Patient Information

MRI stands for Magnetic Resonance Imaging. It is one of the most advanced ways to view precise details of the head, neck, spine, muscles, joints and bones. It is also used to image the chest, abdomen, pelvis, arteries and veins. MRI has proven very valuable for the diagnosis of a broad range of pathologic conditions in all parts of the body, including cancer, heart and vascular disease, arthritis of the joints and spine, stroke and musculoskeletal disorders among many others. MRI requires specialized equipment and expertise which allows evaluation of some body structures that may not be as visible with other imaging methods.

An MRI scanner consists of a very strong magnet in which the patient lies. A radio wave antenna is used to send signals to the body and then receive signals back detecting faint radio waves released by your body’s atoms. These returning signals are converted into pictures by a computer attached to the scanner and can be reproduced on films or CD. Pictures of almost any part of your body can be obtained at any chosen angle. The exam is extremely safe and there is no radiation exposure during an MRI.

During the MRI exam, you will be asked to rest motionless on a padded table for 20 to 60 minutes depending on the area of your body being scanned.The area of interest will be positioned in the center of the magnet. The more open construction of our MRI systems has done much to reduce the sense of being “closed in”. Patients are generally required to remain still for only a few seconds to a few minutes at a time but between sequences some movement is allowed. During the scan you will hear faint hums and may feel mild vibrations, however, Beaches MRI scanner is one of the quietest and fastest available. You will also be in constant contact with a courteous, caring technologist and may communicate with them at any time if the need arises.

To help make your MRI experience a pleasant one, we have a music system you can listen to while undergoing your exam. Please feel free to bring a favorite CD. Our large comfortable scanning room also allows a companion to accompany you throughout the entire exam.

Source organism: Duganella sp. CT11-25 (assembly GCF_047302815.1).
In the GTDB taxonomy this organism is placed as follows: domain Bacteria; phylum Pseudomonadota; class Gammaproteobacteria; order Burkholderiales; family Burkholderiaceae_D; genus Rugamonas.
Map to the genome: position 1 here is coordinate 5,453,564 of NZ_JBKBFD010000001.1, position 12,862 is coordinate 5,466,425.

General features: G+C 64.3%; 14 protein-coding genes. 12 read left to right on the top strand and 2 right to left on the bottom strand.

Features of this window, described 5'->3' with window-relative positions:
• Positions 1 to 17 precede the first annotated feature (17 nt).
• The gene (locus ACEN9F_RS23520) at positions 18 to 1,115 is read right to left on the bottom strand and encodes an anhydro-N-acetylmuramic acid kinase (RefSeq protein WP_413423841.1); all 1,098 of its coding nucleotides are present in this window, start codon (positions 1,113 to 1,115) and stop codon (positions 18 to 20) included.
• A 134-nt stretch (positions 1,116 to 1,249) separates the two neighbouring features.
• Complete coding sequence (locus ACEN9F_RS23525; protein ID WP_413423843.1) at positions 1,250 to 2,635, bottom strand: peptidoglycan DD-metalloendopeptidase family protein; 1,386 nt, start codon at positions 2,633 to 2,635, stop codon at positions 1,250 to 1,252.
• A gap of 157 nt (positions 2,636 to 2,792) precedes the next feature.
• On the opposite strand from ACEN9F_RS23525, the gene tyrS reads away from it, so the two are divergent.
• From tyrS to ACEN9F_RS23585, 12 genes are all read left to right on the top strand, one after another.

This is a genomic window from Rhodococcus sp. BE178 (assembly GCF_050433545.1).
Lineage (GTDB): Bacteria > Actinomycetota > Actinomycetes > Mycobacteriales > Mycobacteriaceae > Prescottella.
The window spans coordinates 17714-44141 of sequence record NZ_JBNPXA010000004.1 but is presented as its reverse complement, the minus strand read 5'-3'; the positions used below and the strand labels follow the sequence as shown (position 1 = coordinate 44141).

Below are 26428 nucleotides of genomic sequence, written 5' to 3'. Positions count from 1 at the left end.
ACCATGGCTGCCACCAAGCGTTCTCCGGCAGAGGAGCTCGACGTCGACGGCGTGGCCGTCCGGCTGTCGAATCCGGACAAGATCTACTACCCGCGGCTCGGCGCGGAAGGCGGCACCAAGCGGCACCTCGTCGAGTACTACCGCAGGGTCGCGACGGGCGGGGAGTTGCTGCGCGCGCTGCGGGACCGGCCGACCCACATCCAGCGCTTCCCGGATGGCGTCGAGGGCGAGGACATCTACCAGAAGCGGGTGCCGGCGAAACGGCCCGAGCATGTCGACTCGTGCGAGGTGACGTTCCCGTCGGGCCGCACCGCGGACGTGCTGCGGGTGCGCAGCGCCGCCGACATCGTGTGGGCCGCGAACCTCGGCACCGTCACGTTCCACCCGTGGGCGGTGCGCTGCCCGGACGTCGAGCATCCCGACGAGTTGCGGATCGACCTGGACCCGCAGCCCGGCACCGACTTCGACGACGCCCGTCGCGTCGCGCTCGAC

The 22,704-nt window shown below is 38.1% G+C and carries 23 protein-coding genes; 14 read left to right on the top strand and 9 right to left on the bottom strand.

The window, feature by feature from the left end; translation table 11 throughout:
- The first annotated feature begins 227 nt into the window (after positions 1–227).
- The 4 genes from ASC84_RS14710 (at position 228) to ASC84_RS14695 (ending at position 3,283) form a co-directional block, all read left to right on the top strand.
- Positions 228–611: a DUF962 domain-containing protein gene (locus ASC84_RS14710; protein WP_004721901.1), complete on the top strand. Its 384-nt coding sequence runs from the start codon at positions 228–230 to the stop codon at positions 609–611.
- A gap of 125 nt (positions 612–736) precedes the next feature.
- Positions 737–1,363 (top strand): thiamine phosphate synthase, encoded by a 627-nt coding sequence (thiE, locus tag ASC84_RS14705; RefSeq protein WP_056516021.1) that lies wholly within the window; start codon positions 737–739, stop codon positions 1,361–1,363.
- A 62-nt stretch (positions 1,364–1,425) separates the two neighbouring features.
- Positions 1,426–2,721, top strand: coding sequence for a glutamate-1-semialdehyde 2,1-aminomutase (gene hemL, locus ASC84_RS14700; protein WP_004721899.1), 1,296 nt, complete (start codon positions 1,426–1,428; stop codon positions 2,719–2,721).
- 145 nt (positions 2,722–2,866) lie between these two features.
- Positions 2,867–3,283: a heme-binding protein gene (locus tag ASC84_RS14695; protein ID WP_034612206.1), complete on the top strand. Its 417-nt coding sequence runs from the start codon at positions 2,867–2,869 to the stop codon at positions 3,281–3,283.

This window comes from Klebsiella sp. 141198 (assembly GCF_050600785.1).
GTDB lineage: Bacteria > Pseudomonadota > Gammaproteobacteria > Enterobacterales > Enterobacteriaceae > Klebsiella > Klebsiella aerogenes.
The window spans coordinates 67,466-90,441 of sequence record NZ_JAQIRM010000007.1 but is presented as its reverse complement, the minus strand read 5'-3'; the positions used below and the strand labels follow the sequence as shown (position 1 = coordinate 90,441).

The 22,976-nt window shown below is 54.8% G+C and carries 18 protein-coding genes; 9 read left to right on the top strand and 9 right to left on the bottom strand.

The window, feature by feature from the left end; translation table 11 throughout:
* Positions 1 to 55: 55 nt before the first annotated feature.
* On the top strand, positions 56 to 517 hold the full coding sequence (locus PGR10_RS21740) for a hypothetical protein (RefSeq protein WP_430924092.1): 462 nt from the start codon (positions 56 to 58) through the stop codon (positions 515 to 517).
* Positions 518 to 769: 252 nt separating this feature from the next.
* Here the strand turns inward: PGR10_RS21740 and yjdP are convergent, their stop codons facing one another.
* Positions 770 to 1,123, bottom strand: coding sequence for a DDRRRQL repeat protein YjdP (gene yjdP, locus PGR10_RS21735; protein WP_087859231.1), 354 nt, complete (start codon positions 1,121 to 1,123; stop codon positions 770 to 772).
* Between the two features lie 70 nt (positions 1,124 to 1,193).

No special preparation is necessary. You can continue to take all medication and follow your regular diet unless told otherwise. Because the strong magnetic field used for MRI will pull on any ferromagnetic metal object implanted in the body, MRI staff will ask whether you have a prosthetic joint, heart pacemaker (or artificial heart valve), electronic implants, implanted port, infusion catheter (brand names Port-o-cath, Infusaport, Lifeport), intrauterine device (IUD), or any metal plates, pins, screws, or surgical staples in your body. In most cases, surgical staples, plates, pins and screws pose no risk during MRI if they have been in place for more than four to six weeks. Tattoos and permanent eyeliner may also create a problem. You will be asked if you have ever had a bullet or shrapnel in your body, or ever worked with metal. If there is any question of metal fragments, you may be asked to have an x-ray that will detect any such metal objects. Tooth fillings usually are not affected by the magnetic field, but they may distort images of the facial area or brain, so the radiologist should be aware of them. The same is true of braces, which may make it hard to “tune” the MRI unit to your body. You will be asked to remove anything that might degrade MRI images of the head, including hairpins, jewelry, eyeglasses, hearing aids, and any removable dental work. 

The radiologist or technologist may ask about drug allergies and whether head surgery has been done in the past. If you might be pregnant, this should be mentioned.

Some MRI examinations require the use of a non-iodine containing injectible contrast material to increase the sensitivity of the examination and obtain additional information. This is injected into a vein using a very small needle. It is very safe and is unrelated to the iodine used for CAT scans and kidney x-ray. The decision to use this will be made by your referring physician and / or the radiologist.

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